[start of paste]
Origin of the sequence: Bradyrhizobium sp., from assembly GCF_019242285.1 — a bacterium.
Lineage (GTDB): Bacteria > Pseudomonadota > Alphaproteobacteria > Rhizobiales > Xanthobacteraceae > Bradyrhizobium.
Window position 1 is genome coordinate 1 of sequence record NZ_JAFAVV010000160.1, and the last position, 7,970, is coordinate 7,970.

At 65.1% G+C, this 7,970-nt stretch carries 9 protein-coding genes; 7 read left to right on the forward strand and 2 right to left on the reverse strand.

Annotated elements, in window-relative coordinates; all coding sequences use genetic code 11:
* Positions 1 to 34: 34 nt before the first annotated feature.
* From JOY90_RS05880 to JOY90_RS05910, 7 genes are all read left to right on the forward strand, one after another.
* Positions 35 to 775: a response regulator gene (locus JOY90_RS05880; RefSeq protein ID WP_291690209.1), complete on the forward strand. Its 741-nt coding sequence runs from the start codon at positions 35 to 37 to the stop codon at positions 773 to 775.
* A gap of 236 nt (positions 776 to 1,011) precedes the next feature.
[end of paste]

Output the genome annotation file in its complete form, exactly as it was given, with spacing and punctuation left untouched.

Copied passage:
Origin of the sequence: Bradyrhizobium sp., from assembly GCF_019242285.1 — a bacterium.
Lineage (GTDB): Bacteria > Pseudomonadota > Alphaproteobacteria > Rhizobiales > Xanthobacteraceae > Bradyrhizobium.
Window position 1 is genome coordinate 1 of sequence record NZ_JAFAVV010000160.1, and the last position, 7,970, is coordinate 7,970.

At 65.1% G+C, this 7,970-nt stretch carries 9 protein-coding genes; 7 read left to right on the forward strand and 2 right to left on the reverse strand.

Annotated elements, in window-relative coordinates; all coding sequences use genetic code 11:
* Positions 1 to 34: 34 nt before the first annotated feature.
* From JOY90_RS05880 to JOY90_RS05910, 7 genes are all read left to right on the forward strand, one after another.
* Positions 35 to 775: a response regulator gene (locus JOY90_RS05880; RefSeq protein ID WP_291690209.1), complete on the forward strand. Its 741-nt coding sequence runs from the start codon at positions 35 to 37 to the stop codon at positions 773 to 775.
* A gap of 236 nt (positions 776 to 1,011) precedes the next feature.